Prefabricated walls for the greenhouses and laboratories at the Cannabis Innovation Centre in Comox are being installed this week. The centre plans to open this summer.
Bob Cain photo
In a move that will certainly the federal government’s own efforts to protect Southern resident Killer Whales in the Salish Sea, the Department of Fisheries and Oceans announced this week that the March herring fishery would go ahead as planned.
Several groups, including Conservancy Hornby Island, and 42,000 people who signed a petition to stop this year’s herring fishery believe DFO’s action will have negative long-term impacts on chinook salmon stocks. Herring make up 80 percent of chinook salmon’s diet, and chinook comprise roughly 80 percent of Killer Whales’ food source.
Conservancy Hornby Island issued the following statement yesterday, Feb. 4:
Conservancy Hornby Island and the 42,000 and counting people who signed the petition to close down the herring roe fishery in the Strait of Georgia off the west coast of Canada are disappointed with the recent announcement made by DFO regarding the commercial fishery that will happen this March and April.
Conservancy Hornby Island president Grant Scott said, “We were hoping that DFO would listen to the people and seriously restrict this fishery that just doesn’t make sense. The quota set for 2019 is basically the same as last year. The fleet is allowed to take 27,500 tons of herring between the roe, bait and food fisheries.
This represents approximately 200,000,000 herring or the weight equivalent to the largest BC ferry full of cars, trucks and people. While 10 percent of the roe fishery will be consumed directly by people, most of this crucial part of the marine food web will be ground up into fish meal for the fish farm and pet food industries.”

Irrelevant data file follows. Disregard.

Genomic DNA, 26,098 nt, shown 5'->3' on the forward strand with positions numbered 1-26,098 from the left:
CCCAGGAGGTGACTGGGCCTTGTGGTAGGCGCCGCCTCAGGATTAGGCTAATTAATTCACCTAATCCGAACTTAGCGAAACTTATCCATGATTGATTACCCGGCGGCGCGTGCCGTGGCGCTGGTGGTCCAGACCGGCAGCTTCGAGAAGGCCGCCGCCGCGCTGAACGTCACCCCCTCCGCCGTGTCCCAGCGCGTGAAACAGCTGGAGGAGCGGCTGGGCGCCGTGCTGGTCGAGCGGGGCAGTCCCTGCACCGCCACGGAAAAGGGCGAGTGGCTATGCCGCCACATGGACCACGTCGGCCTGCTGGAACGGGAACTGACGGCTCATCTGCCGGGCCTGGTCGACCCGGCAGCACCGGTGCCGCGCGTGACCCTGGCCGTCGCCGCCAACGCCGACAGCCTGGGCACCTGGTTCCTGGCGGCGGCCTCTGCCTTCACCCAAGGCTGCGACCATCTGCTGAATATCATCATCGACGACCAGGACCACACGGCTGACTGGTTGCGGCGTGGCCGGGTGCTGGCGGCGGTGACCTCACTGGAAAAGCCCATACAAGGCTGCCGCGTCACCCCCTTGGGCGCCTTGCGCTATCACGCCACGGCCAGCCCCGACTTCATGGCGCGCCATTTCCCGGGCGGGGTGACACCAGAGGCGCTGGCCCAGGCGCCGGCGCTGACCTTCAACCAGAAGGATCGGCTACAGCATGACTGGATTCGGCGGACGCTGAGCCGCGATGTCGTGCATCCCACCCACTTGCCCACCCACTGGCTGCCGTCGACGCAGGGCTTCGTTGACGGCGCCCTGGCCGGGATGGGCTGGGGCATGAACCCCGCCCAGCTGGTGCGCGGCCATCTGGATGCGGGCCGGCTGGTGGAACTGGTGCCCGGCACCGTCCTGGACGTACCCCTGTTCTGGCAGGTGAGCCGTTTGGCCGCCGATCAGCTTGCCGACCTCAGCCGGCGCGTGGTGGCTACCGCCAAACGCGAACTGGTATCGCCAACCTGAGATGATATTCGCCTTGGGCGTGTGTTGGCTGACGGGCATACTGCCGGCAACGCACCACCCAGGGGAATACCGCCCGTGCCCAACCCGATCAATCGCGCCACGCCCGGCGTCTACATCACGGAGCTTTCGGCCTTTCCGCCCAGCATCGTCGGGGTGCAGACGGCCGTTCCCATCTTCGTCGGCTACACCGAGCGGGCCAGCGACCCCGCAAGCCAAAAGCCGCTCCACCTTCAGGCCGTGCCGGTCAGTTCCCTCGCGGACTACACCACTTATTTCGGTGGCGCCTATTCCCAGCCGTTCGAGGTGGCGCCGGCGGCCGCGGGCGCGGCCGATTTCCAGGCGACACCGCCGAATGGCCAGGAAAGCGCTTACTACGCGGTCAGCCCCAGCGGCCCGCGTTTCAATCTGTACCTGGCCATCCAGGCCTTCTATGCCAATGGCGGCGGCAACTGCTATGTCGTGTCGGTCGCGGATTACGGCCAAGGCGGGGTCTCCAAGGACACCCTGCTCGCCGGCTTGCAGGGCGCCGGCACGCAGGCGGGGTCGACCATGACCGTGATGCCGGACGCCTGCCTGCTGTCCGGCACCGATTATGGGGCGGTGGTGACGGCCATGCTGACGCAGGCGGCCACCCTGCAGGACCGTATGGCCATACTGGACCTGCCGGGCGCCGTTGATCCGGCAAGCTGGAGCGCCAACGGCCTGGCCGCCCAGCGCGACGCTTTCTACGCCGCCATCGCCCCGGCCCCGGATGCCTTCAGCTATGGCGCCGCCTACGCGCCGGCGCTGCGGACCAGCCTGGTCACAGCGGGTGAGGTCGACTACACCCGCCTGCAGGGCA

Scott went on to say, “Herring is the cornerstone species for many of the mammals, fish and seabirds who live in or migrate through the Strait of Georgia. Strait of Georgia Orcas and spring salmon are listed by one arm of the federal government as “endangered” while another allows a massive herring fishery when 62% of chinook salmon diet is herring and 80% of Orca diet is chinook salmon. To kill this many
herring in the commercial fishery rather than leaving them to support these other species doesn’t make sense to us.”
DFO says SOG herring are “at or near historic highs” yet there is archaeological evidence and First Nations’ traditional knowledge that historically there was much more herring all around the Strait of Georgia. DFO calculates what it calls “historic high” based on one part of the herring run between Parksville and Comox.
At one time there were huge runs in Vancouver harbour, around the southern gulf islands and all along the Sunshine coast. They are all gone. 4 of the 5 herring spawn areas on the BC coast including Haida Gwaii, Prince Rupert, Central Coast and the west coast of Vancouver Island are shut down because of over fishing Given DFO’s poor track record in sustainably managing herring on our coast it is hard for us to believe the SOG herring around Hornby and Denman won’t eventually go the same way.
Recently we have received a lot of support from the sports fishing and whale watching industries who say that combined they earned approximately $500,000,000 and employed thousands of people full time in 2016, compared to the herring fishery that generated $56,000,00 and fewer than 100 full-time equivalent jobs according to the BC Ministry of Agriculture statistics division that. They say herring are critical for the salmon and whales that are the basis of their businesses and an essential element of “Super Natural BC”, an image we like to sell to the world.
In summary, we think it makes much more sense to leave these fish in the ocean not only for environmental reasons but because it makes good economic sense.
For more information contact: Grant Scott, CHI president, 250-218-2323
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